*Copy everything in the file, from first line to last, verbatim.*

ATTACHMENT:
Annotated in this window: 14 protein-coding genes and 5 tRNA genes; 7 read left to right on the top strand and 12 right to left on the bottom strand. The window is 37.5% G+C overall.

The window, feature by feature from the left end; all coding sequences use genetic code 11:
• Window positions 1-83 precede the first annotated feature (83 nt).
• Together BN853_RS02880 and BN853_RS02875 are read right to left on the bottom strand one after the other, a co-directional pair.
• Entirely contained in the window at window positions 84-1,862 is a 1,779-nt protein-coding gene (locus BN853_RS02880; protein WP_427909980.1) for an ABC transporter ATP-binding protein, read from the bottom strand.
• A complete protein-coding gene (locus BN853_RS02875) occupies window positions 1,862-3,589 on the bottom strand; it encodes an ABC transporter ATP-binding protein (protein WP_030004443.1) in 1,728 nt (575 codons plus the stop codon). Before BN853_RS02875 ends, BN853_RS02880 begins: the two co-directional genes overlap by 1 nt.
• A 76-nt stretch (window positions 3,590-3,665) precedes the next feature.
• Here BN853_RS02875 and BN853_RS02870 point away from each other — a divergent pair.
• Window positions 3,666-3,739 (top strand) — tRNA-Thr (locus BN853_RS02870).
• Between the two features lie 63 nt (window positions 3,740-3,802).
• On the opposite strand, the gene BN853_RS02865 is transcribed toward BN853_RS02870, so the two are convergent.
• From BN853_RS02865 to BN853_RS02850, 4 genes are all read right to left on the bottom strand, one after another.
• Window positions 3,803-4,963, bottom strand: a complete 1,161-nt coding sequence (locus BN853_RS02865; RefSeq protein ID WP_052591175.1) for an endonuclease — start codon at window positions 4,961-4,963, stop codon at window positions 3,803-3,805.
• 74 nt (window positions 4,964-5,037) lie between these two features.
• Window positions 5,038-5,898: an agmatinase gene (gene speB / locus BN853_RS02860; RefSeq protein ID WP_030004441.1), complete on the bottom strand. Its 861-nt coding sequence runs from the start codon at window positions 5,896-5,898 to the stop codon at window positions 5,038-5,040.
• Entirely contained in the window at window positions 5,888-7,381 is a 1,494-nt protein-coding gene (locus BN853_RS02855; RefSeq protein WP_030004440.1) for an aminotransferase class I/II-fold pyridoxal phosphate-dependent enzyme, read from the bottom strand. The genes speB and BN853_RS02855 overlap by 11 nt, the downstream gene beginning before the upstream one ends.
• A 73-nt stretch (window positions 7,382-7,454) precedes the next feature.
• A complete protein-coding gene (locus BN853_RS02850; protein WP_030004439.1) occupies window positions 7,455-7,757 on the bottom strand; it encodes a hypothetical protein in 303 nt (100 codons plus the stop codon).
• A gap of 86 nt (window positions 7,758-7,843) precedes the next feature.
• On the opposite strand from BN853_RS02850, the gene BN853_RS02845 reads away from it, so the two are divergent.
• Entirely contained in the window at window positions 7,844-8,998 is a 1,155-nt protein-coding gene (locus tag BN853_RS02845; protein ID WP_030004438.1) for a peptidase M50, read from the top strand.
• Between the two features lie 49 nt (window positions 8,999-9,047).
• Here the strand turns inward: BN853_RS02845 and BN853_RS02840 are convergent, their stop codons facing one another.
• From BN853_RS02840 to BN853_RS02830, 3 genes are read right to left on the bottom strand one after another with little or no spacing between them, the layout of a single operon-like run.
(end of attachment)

Annotated in this window: 14 protein-coding genes and 5 tRNA genes; 7 read left to right on the top strand and 12 right to left on the bottom strand. The window is 37.5% G+C overall.

The window, feature by feature from the left end; all coding sequences use genetic code 11:
• Window positions 1-83 precede the first annotated feature (83 nt).
• Together BN853_RS02880 and BN853_RS02875 are read right to left on the bottom strand one after the other, a co-directional pair.
• Entirely contained in the window at window positions 84-1,862 is a 1,779-nt protein-coding gene (locus BN853_RS02880; protein WP_427909980.1) for an ABC transporter ATP-binding protein, read from the bottom strand.
• A complete protein-coding gene (locus BN853_RS02875) occupies window positions 1,862-3,589 on the bottom strand; it encodes an ABC transporter ATP-binding protein (protein WP_030004443.1) in 1,728 nt (575 codons plus the stop codon). Before BN853_RS02875 ends, BN853_RS02880 begins: the two co-directional genes overlap by 1 nt.
• A 76-nt stretch (window positions 3,590-3,665) precedes the next feature.
• Here BN853_RS02875 and BN853_RS02870 point away from each other — a divergent pair.
• Window positions 3,666-3,739 (top strand) — tRNA-Thr (locus BN853_RS02870).
• Between the two features lie 63 nt (window positions 3,740-3,802).
• On the opposite strand, the gene BN853_RS02865 is transcribed toward BN853_RS02870, so the two are convergent.
• From BN853_RS02865 to BN853_RS02850, 4 genes are all read right to left on the bottom strand, one after another.
• Window positions 3,803-4,963, bottom strand: a complete 1,161-nt coding sequence (locus BN853_RS02865; RefSeq protein ID WP_052591175.1) for an endonuclease — start codon at window positions 4,961-4,963, stop codon at window positions 3,803-3,805.
• 74 nt (window positions 4,964-5,037) lie between these two features.
• Window positions 5,038-5,898: an agmatinase gene (gene speB / locus BN853_RS02860; RefSeq protein ID WP_030004441.1), complete on the bottom strand. Its 861-nt coding sequence runs from the start codon at window positions 5,896-5,898 to the stop codon at window positions 5,038-5,040.
• Entirely contained in the window at window positions 5,888-7,381 is a 1,494-nt protein-coding gene (locus BN853_RS02855; RefSeq protein WP_030004440.1) for an aminotransferase class I/II-fold pyridoxal phosphate-dependent enzyme, read from the bottom strand. The genes speB and BN853_RS02855 overlap by 11 nt, the downstream gene beginning before the upstream one ends.
• A 73-nt stretch (window positions 7,382-7,454) precedes the next feature.
• A complete protein-coding gene (locus BN853_RS02850; protein WP_030004439.1) occupies window positions 7,455-7,757 on the bottom strand; it encodes a hypothetical protein in 303 nt (100 codons plus the stop codon).
• A gap of 86 nt (window positions 7,758-7,843) precedes the next feature.
• On the opposite strand from BN853_RS02850, the gene BN853_RS02845 reads away from it, so the two are divergent.
• Entirely contained in the window at window positions 7,844-8,998 is a 1,155-nt protein-coding gene (locus tag BN853_RS02845; protein ID WP_030004438.1) for a peptidase M50, read from the top strand.
• Between the two features lie 49 nt (window positions 8,999-9,047).
• Here the strand turns inward: BN853_RS02845 and BN853_RS02840 are convergent, their stop codons facing one another.
• From BN853_RS02840 to BN853_RS02830, 3 genes are read right to left on the bottom strand one after another with little or no spacing between them, the layout of a single operon-like run.